OAKLAND -- At least 18 suspected members and associates of a violent Oakland gang believed responsible for crimes including murder and robbery were arrested Friday by more than 200 local, state and federal officers at two dozen sites in Oakland and other Bay Area cities.

Oakland police Chief Howard Jordan said the raids resulted from the suspects' failure to adhere to the terms of the Operation Ceasefire program to stop their violent lifestyles. The chief said the arrests fulfill a promise he made last year "to use every legal means possible" to bring such offenders to justice.

Those arrested are members or associates of the Case Boys gang, based mostly in East Oakland, police said. Raids were carried out in Oakland, Antioch, Brentwood and Pacifica starting about 5 a.m. and lasting for two hours. Names of those arrested, including some women, were not released. Police said they ranged in age from 18 to the mid-30s.

Those arrested Friday were booked on suspicion of a variety of crimes, including conspiracy to commit murder, attempted murder, assault on a police officer, conspiracy to commit robbery and pimping and pandering. Elevenguns were seized.

Some of the more violent crimes they are suspected of involve a long-standing feud with another gang known as Money Team, police said.


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Jordan, who called Case Boys "probably the most violent group of young people" he has seen in his career, said their rivalry with Money Team "wasn't for money, wasn't for turf. They hated the other gang and anyone associated with them."

Lt. Tony Jones, who commanded the six-week investigation that was headed by Officers Anthony Tedesco and Kathryn Jones, said Case Boys is an offshoot of another gang known as Nut Case. Over a six-week spree in 2002, the Nut Case gang was responsible for at least five murders and scores of robberies, police said.

Before Friday, police said, they had already arrested at least 44 people with ties to the two gangs, primarily Money Team members. Violence between the groups had escalated late last year and at least one shooting in early January resulted in a Money Team member being killed.

Police said members of the two gangs were among many individuals warned last October through Operation Ceasefire, one of Jordan's strategies to reduce crime in Oakland, to change their violent behavior or be brought to justice.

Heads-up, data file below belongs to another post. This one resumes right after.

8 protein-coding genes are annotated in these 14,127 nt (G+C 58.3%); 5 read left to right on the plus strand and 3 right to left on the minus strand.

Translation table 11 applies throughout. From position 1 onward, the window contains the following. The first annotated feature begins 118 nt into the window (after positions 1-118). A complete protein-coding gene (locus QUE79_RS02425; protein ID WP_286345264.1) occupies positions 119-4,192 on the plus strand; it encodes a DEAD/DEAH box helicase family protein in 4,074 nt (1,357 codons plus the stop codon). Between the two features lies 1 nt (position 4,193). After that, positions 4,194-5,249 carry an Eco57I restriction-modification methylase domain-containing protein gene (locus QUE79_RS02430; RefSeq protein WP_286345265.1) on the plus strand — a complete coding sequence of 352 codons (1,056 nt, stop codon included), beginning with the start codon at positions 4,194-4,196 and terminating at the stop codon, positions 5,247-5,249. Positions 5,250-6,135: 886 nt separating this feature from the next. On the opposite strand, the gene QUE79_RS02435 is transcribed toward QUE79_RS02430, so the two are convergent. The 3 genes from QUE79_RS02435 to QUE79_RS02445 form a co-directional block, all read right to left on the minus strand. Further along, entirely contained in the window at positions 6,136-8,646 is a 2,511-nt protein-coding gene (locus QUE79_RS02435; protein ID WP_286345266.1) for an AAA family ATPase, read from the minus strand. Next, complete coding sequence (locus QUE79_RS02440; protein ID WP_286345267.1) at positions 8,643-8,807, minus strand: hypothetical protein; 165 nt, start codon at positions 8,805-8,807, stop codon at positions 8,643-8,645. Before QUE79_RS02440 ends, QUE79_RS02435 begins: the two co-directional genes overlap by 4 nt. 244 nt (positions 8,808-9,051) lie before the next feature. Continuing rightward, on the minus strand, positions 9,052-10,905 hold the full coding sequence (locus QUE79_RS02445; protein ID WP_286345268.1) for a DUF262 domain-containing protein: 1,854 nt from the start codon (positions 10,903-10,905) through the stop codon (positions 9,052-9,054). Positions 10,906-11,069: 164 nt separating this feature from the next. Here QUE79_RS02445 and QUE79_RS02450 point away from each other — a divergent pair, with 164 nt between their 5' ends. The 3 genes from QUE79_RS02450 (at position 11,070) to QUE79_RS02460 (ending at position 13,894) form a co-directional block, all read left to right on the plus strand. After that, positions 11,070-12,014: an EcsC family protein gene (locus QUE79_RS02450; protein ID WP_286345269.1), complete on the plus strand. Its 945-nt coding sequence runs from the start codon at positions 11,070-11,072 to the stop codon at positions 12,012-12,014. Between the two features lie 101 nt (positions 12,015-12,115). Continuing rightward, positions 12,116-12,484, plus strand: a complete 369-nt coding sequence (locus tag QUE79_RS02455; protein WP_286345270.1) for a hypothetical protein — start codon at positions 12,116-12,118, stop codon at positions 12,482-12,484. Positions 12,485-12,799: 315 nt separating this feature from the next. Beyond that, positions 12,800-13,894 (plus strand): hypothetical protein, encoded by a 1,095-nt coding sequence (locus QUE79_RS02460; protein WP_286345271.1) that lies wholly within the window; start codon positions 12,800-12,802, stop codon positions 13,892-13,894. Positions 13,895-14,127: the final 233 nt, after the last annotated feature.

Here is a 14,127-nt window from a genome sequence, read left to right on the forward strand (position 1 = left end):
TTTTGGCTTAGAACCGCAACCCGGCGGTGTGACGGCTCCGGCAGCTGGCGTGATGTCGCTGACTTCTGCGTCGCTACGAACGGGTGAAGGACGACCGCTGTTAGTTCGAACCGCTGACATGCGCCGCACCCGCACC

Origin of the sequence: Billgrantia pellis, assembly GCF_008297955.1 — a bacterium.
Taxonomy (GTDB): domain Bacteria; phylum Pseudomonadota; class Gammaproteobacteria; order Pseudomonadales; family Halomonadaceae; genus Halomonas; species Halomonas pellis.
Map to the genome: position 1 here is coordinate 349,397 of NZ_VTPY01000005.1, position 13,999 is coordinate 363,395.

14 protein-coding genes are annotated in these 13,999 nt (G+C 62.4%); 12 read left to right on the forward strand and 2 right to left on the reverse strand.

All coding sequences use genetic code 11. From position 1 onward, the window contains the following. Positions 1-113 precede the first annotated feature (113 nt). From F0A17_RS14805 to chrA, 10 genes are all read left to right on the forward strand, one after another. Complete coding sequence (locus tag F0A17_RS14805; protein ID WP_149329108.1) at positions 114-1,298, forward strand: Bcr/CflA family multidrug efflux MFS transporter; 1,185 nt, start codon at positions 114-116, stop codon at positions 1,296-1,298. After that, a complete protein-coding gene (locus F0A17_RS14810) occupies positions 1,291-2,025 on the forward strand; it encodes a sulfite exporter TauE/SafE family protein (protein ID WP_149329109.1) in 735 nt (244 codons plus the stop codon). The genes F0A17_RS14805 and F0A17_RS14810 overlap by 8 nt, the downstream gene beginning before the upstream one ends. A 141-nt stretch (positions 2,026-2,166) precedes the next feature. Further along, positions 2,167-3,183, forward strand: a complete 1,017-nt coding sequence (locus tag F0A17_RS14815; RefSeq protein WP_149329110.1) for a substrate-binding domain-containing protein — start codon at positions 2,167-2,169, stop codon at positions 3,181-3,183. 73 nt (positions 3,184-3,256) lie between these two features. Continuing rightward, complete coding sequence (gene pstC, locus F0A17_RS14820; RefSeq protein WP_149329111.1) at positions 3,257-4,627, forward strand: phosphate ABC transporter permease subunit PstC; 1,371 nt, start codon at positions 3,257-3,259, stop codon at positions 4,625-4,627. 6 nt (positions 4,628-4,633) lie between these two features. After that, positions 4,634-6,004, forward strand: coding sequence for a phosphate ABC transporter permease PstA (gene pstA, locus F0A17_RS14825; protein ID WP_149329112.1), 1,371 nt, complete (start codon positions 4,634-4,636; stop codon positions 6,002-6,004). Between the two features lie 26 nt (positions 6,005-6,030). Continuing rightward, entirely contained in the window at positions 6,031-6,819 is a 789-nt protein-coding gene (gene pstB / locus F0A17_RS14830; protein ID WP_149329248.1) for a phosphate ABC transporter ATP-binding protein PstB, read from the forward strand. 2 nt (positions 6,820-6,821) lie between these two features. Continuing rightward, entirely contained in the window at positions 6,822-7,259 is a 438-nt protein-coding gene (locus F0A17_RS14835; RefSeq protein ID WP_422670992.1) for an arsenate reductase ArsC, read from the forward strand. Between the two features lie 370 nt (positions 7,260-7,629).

Jordan said there was a brief cessation of violence between the groups, but when it picked up again later in the year, police made them top enforcement priorities. As part of the investigation into Case Boys, some of its members had been followed by police around the clock, seven days a week.

The raids involved Oakland police and other local, state and federal agencies, including agents from the FBI; Bureau of Alcohol, Tobacco, Firearms and Explosives; Drug Enforcement Administration; Internal Revenue Service; California Highway Patrol; Alameda County Sheriff's Office; and the state Department of Justice.

The news conference drew top officials from around the Bay Area, along with state Attorney General Kamala Harris.

Such raids "benefit those who desire to live in a city free of violence, free of crime," Harris said.

She described the Case Boys group as a "gang roaming the streets of Oakland terrorizing good and hardworking people."

Alameda County District Attorney Nancy O'Malley, whose office will prosecute those arrested, said the raids were an example of "fighting violent crime to bring it to an end. The show of force you saw is a testament to the strength of law enforcement."

Mayor Jean Quan said she hoped the arrests will "have a lasting impact on the peace of neighborhoods" and that despite the Police Department's low staffing numbers, "by working with (other agencies) we still have the resources to focus on those creating the most violence."

One of the community members present was the Rev. George Cummings, senior pastor of Imani Community Church, who chairs the Ceasefire program.

"We bring a moral voice and a moral conviction to this," he said.

The message sent by Ceasefire, which was obvious Friday, he said, is, "We want the violence to stop, the shootings to stop and put down your guns or face the consequences."